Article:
American Plastic: Boob Jobs, Credit Cards, and the Quest for Perfection

Image of American Plastic: Boob Jobs, Credit Cards, and the Quest for Perfection
Release Date: 
December 27, 2010
Beacon Press
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As we end the year, serious business readers (which outnumber frivolous scanners two to one, according to my statistics) have crumpled face first into a long winter’s nap.

Who can blame them? Victims of the publishing industry’s full-employment act for any journalist and economist with a pulse—and the 753 books about financial perdition disgorged in 2010 (you can look it up on Amazon)—these loyal bibliophiles are hung over, bleary-eyed, and rubber-legged.

Ah, but for those still vertical and ready for a break from fiscal Armageddon, we have a near-New Year’s treat: an old-fashioned, holiday-season screed against our national bane, breast implants—Laurie Essig’s American Plastic: Boob Jobs, Credit Cards and Our Quest for Perfection.

Essig, who teaches at Middlebury College, is the ghost of desolation; she views cosmetic surgery with such despair that on page one she throws up her hands in surrender. “The roots of our obsession with cosmetic surgery run so deep into the very essence of what it means to be an American, that there is no escape.”

Despite her raising this early white flag, the literary equivalent of the Italian Army at full strength, Essig takes us into her world, part Invasion of the Body Snatchers, part Frank Norris, with a soupçon of academic outrage thrown in.

Our obsession with boob jobs and tummy tucks is a direct result of globalization, she avers. “It is part of the radical insecurity we now have a work and at home . . . a new form of eugenics, a reinvigorated obsession with the body as an indicator of our core character as well as a variety of technological innovation.

“We might prefer not to go under the knife,” she continues, “but what choice do we have? To be ugly.”

At this point, the reader may be frantically reaching for some holiday cheer in the liquor cabinet, but no such luck: Professor Essig is on a roll even as she wheels her subject up Sisyphus Hill.

This is not to take away from her considerable powers: She is a prodigious researcher; over the course of American Plastic, she presents a smorgasbord of statistics, clippings, and anecdotes—all peppered with tales of her not-so-undercover research at plastic surgery conventions.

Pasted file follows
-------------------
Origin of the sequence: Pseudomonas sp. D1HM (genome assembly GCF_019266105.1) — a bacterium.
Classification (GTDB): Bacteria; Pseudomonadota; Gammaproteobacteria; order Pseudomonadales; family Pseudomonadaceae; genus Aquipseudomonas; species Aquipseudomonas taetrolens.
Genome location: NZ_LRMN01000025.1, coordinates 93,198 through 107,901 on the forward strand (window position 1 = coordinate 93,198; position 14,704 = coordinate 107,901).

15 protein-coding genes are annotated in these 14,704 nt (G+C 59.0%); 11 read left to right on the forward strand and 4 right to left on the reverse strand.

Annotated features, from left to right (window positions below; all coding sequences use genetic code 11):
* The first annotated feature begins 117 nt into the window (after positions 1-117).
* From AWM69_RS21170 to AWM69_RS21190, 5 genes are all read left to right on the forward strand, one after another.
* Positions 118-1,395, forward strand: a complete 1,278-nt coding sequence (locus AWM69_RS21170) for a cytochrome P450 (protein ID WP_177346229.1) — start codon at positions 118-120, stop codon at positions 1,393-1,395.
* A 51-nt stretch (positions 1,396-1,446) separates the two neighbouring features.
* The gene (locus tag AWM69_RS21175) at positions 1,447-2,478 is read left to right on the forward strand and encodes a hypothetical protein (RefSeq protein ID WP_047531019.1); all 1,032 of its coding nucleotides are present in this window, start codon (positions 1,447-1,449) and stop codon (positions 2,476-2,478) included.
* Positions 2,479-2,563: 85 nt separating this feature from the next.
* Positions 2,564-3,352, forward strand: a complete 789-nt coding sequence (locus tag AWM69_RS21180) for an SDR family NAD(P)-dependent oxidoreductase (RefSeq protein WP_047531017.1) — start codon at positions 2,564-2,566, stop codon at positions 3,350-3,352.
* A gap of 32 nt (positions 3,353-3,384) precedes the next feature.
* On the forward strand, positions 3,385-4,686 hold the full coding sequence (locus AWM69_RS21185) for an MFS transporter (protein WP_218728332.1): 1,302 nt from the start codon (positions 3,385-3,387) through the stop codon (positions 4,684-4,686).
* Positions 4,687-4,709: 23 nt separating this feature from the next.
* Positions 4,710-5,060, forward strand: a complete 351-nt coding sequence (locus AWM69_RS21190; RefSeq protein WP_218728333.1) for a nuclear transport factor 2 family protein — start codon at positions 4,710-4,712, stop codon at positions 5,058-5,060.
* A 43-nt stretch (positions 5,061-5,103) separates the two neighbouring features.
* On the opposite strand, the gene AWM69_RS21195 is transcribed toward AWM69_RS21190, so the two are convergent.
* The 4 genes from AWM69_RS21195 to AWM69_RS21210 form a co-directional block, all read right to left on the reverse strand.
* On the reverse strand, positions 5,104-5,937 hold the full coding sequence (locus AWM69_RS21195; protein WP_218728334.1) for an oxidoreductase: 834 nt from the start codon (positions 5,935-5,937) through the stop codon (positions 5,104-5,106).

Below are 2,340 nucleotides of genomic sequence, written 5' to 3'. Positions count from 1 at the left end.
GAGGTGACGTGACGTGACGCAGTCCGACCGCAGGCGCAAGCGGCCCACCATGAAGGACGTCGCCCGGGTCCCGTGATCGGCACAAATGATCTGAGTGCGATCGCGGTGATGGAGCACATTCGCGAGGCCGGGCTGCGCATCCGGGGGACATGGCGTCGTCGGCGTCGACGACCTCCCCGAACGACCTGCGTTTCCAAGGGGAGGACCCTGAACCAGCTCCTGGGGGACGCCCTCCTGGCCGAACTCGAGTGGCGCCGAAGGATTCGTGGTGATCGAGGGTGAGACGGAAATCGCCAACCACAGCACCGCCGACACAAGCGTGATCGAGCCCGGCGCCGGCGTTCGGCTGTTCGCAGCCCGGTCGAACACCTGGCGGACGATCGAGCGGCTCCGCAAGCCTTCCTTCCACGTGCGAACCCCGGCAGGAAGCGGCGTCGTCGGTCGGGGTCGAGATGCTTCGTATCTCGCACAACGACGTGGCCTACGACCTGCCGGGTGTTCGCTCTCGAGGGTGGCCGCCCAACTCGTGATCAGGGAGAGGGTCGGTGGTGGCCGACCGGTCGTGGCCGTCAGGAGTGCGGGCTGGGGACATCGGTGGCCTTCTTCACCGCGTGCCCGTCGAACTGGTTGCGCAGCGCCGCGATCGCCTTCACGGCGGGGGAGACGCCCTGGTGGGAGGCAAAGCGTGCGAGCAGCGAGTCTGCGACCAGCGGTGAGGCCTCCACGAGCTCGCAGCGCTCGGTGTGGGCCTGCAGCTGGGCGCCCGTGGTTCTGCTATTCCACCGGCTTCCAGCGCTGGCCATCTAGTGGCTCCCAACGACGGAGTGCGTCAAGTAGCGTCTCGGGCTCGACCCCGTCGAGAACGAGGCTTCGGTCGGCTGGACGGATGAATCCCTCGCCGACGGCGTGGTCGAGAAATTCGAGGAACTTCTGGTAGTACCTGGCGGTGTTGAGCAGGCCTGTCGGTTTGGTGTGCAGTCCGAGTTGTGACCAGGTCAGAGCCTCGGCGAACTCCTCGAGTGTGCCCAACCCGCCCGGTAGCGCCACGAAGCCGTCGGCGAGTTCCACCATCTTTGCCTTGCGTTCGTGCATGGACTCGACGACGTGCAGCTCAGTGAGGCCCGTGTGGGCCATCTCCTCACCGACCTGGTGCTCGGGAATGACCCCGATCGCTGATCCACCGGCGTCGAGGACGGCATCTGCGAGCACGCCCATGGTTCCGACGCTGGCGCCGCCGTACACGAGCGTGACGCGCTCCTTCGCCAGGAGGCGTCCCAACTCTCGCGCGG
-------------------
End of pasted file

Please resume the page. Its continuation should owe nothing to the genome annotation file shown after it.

If anything, Essig embarks on a hilarious journey, although she may not realize it. Ever the flummoxed observer, she becomes a modern-day Candide surrounded by the Dr. Panglosses of scalpel and needle, a feminist Huck Finn rafting on the mighty Botox River.

Her courage should not be scoffed at: During one of her field expeditions, while trying to pry information out of one nip-and-tuck M.D., she is subjected to a friendly but relentless litany of suggested corrections that could be made to her face and body.

So what do we learn? Well, it’s hard to exactly say. Certainly not what the title promises—Essig makes only a half-hearted try at finding any real linkage between our credit and cosmetic habits.

Instead, like Xerxes punishing the ocean, she raises her fists at the market and rails about capitalism’s vagaries that infect women and cause them to carve stuff and smooth their various organs.

For example:

“We must join together in our reality-check groups to counter the dementia of American plastic and the American dream. We cannot keep consuming more and more on plastic money. We cannot spend all our time and resources on the impossible project of perfection.”

“But, Professor,” some wag might reply, “there were roughly 12 million cosmetic patients in the U.S. in 2009, according to the American Society of Plastic Surgeons, and 246 million adults over the age of 18 according to the Census. That means all of five percent of us have scraped and buffed ourselves. The $12 billion spent on that is eight-tenths of one percent of the nation’s 2009 $14.12 trillion gross domestic product. So is cosmetic surgery really a Manichean struggle in the larger scheme of things? What do you say to that, Professor Essig?”

The voice of Emily Litella: “Eight-tenths . . . of one percent? Hmmm . . . Oh. well . . . nevermind.”

To be fair, Essig is up against heavy odds, snared within the web of human invention. After all, it’s not what we want from technology, but what technology wants from us. Someone, no doubt, will eventually whisper to her that aesthetic surgery is kid’s play compared to what awaits us in the genome revolution, when the choices involved in birth, life, and death may comprise as many daily specials as an after-Christmas sale.

Yet, if anything, one wishes Essig could have shaken her sociological shackles and helped us understand how much of our cosmetic obsession is hardwired into our psyches. Standards of beauty vary in each cultural watershed and location. Right now, we Americans happen to be in the Barbie phase of pulchritude, but 125 years ago, heft and the hourglass figure were the rage; Lilly Langtry was the Victorian Age’s Madonna.

For the working stiff, the subject is overwhelming. It requires the help of the ethicist, poet, and even quantum mechanic. We think we know what beauty is, but it may be beyond us—the dark pool of matter, shaped only by the spectrum of our inner lights, never real, wispy as last night’s dream.